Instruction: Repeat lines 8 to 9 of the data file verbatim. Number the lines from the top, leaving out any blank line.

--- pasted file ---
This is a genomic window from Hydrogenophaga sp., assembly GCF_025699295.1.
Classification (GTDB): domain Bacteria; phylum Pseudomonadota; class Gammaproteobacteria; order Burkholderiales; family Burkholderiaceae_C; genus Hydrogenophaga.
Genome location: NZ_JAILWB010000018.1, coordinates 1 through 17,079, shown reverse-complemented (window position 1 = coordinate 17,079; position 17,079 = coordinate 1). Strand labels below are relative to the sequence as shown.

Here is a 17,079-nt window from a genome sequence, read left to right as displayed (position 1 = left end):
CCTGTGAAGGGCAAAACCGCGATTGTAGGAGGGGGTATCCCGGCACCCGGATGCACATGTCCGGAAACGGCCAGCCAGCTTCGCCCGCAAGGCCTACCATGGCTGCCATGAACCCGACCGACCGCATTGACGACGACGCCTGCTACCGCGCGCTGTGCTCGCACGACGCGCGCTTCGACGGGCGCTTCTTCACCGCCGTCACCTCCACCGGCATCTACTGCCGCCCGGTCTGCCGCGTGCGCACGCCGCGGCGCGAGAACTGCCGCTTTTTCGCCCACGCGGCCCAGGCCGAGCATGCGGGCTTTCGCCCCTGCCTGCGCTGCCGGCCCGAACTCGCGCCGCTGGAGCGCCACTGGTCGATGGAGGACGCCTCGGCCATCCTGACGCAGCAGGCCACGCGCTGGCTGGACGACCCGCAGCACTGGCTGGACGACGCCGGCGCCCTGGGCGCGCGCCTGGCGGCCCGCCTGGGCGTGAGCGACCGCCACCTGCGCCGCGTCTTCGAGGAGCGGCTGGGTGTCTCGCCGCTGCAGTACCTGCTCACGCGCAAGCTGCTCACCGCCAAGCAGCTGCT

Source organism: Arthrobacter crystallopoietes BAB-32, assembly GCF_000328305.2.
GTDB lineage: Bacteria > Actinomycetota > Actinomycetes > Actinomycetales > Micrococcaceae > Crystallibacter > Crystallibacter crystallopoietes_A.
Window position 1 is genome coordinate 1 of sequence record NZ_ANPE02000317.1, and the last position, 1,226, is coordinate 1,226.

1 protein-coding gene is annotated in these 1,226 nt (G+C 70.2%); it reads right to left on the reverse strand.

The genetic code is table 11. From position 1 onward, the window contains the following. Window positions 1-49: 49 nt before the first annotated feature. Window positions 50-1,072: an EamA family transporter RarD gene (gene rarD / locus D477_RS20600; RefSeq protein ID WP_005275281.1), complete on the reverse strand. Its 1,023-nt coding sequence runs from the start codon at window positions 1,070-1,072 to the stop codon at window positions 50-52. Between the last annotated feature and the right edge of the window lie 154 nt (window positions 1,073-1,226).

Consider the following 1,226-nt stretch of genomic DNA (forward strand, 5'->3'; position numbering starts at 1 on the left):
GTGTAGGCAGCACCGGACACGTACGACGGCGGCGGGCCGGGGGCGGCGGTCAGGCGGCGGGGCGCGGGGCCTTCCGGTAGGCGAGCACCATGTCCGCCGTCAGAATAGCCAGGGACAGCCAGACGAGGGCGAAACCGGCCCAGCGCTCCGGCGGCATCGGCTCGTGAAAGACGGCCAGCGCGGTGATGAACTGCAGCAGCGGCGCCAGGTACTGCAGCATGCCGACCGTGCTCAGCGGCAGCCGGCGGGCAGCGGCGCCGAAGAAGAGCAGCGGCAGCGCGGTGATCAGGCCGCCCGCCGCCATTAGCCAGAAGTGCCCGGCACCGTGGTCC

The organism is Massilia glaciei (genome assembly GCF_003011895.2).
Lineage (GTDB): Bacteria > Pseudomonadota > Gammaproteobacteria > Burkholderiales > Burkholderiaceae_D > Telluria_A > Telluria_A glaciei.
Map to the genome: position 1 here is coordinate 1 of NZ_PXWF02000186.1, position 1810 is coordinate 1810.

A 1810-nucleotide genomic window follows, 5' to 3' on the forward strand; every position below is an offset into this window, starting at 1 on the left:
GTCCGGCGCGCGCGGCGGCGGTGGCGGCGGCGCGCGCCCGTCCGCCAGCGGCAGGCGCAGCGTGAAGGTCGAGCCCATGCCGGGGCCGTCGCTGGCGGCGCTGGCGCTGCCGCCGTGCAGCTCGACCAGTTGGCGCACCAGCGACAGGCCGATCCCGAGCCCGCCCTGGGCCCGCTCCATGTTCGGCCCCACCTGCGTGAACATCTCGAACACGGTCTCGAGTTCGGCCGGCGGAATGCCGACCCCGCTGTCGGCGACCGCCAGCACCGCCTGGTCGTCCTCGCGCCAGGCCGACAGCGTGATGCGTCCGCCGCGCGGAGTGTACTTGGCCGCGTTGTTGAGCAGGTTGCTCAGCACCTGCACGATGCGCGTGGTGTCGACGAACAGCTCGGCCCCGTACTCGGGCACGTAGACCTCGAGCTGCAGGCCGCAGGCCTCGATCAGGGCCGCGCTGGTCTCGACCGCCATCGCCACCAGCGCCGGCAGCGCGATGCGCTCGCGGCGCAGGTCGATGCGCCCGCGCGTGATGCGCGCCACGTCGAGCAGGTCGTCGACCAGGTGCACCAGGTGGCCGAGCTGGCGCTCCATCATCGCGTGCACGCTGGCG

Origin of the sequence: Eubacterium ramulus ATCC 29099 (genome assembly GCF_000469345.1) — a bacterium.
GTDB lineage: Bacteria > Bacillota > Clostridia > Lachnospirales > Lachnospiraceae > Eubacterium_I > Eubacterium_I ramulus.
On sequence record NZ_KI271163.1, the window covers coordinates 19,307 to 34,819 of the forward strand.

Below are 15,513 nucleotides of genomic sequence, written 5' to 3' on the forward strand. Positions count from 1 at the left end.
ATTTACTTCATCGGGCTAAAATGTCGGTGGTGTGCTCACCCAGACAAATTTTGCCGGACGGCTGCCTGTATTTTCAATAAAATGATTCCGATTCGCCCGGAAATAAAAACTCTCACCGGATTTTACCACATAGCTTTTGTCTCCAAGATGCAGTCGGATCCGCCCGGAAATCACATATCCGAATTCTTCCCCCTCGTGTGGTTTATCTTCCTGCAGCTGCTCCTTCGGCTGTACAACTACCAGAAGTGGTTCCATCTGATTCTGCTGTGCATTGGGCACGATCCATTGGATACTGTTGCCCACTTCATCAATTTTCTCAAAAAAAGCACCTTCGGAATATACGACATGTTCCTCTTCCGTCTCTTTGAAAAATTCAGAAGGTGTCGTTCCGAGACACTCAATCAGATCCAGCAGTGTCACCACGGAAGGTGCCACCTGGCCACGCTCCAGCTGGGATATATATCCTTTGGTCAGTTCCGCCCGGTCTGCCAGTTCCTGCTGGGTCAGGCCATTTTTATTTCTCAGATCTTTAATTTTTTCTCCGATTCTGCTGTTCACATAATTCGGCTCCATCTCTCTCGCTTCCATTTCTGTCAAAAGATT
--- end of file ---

Window position 1 is genome coordinate 1 of sequence record NZ_ANPE02000317.1, and the last position, 1,226, is coordinate 1,226.

1 protein-coding gene is annotated in these 1,226 nt (G+C 70.2%); it reads right to left on the reverse strand.